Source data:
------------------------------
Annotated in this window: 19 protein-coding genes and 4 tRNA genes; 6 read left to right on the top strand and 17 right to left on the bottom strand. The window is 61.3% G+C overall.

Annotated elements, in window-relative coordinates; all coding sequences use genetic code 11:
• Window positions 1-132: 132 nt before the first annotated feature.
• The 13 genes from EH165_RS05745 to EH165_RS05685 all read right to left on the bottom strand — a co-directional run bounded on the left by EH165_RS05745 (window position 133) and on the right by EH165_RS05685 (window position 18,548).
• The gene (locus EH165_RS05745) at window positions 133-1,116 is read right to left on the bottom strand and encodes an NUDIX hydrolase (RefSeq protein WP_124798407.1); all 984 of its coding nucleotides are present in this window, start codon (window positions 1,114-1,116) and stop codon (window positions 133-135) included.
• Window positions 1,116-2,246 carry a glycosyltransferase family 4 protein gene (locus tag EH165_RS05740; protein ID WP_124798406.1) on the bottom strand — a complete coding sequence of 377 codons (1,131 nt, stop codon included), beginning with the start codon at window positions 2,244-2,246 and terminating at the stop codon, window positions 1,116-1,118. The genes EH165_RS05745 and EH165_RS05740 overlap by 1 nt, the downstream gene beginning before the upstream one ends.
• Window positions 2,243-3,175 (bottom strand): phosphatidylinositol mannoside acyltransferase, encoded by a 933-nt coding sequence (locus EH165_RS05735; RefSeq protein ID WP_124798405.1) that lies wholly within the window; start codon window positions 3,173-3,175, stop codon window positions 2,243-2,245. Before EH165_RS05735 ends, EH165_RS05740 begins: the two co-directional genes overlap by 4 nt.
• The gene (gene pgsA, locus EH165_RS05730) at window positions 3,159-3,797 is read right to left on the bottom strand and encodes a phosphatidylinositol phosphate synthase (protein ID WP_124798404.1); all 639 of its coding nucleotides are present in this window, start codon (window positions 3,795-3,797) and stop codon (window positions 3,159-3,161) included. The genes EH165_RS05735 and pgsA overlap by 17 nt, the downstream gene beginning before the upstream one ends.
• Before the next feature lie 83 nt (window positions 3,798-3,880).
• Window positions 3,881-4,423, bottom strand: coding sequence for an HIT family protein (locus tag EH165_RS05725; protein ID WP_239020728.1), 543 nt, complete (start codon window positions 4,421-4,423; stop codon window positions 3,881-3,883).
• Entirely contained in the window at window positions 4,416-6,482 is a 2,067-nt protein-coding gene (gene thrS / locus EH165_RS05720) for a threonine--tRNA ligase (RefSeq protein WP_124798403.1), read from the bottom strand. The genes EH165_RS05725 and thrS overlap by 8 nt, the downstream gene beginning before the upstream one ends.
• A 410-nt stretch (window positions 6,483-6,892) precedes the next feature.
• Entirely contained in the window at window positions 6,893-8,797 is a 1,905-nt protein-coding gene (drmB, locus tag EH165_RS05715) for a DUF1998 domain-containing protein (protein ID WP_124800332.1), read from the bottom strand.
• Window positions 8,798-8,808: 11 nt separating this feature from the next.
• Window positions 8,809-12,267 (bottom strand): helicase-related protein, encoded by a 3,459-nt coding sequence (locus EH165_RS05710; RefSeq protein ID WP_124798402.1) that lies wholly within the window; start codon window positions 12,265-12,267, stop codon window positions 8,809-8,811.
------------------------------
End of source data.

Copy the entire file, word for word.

Annotated in this window: 19 protein-coding genes and 4 tRNA genes; 6 read left to right on the top strand and 17 right to left on the bottom strand. The window is 61.3% G+C overall.

Annotated elements, in window-relative coordinates; all coding sequences use genetic code 11:
• Window positions 1-132: 132 nt before the first annotated feature.
• The 13 genes from EH165_RS05745 to EH165_RS05685 all read right to left on the bottom strand — a co-directional run bounded on the left by EH165_RS05745 (window position 133) and on the right by EH165_RS05685 (window position 18,548).
• The gene (locus EH165_RS05745) at window positions 133-1,116 is read right to left on the bottom strand and encodes an NUDIX hydrolase (RefSeq protein WP_124798407.1); all 984 of its coding nucleotides are present in this window, start codon (window positions 1,114-1,116) and stop codon (window positions 133-135) included.
• Window positions 1,116-2,246 carry a glycosyltransferase family 4 protein gene (locus tag EH165_RS05740; protein ID WP_124798406.1) on the bottom strand — a complete coding sequence of 377 codons (1,131 nt, stop codon included), beginning with the start codon at window positions 2,244-2,246 and terminating at the stop codon, window positions 1,116-1,118. The genes EH165_RS05745 and EH165_RS05740 overlap by 1 nt, the downstream gene beginning before the upstream one ends.
• Window positions 2,243-3,175 (bottom strand): phosphatidylinositol mannoside acyltransferase, encoded by a 933-nt coding sequence (locus EH165_RS05735; RefSeq protein ID WP_124798405.1) that lies wholly within the window; start codon window positions 3,173-3,175, stop codon window positions 2,243-2,245. Before EH165_RS05735 ends, EH165_RS05740 begins: the two co-directional genes overlap by 4 nt.
• The gene (gene pgsA, locus EH165_RS05730) at window positions 3,159-3,797 is read right to left on the bottom strand and encodes a phosphatidylinositol phosphate synthase (protein ID WP_124798404.1); all 639 of its coding nucleotides are present in this window, start codon (window positions 3,795-3,797) and stop codon (window positions 3,159-3,161) included. The genes EH165_RS05735 and pgsA overlap by 17 nt, the downstream gene beginning before the upstream one ends.
• Before the next feature lie 83 nt (window positions 3,798-3,880).
• Window positions 3,881-4,423, bottom strand: coding sequence for an HIT family protein (locus tag EH165_RS05725; protein ID WP_239020728.1), 543 nt, complete (start codon window positions 4,421-4,423; stop codon window positions 3,881-3,883).
• Entirely contained in the window at window positions 4,416-6,482 is a 2,067-nt protein-coding gene (gene thrS / locus EH165_RS05720) for a threonine--tRNA ligase (RefSeq protein WP_124798403.1), read from the bottom strand. The genes EH165_RS05725 and thrS overlap by 8 nt, the downstream gene beginning before the upstream one ends.
• A 410-nt stretch (window positions 6,483-6,892) precedes the next feature.
• Entirely contained in the window at window positions 6,893-8,797 is a 1,905-nt protein-coding gene (drmB, locus tag EH165_RS05715) for a DUF1998 domain-containing protein (protein ID WP_124800332.1), read from the bottom strand.
• Window positions 8,798-8,808: 11 nt separating this feature from the next.
• Window positions 8,809-12,267 (bottom strand): helicase-related protein, encoded by a 3,459-nt coding sequence (locus EH165_RS05710; RefSeq protein ID WP_124798402.1) that lies wholly within the window; start codon window positions 12,265-12,267, stop codon window positions 8,809-8,811.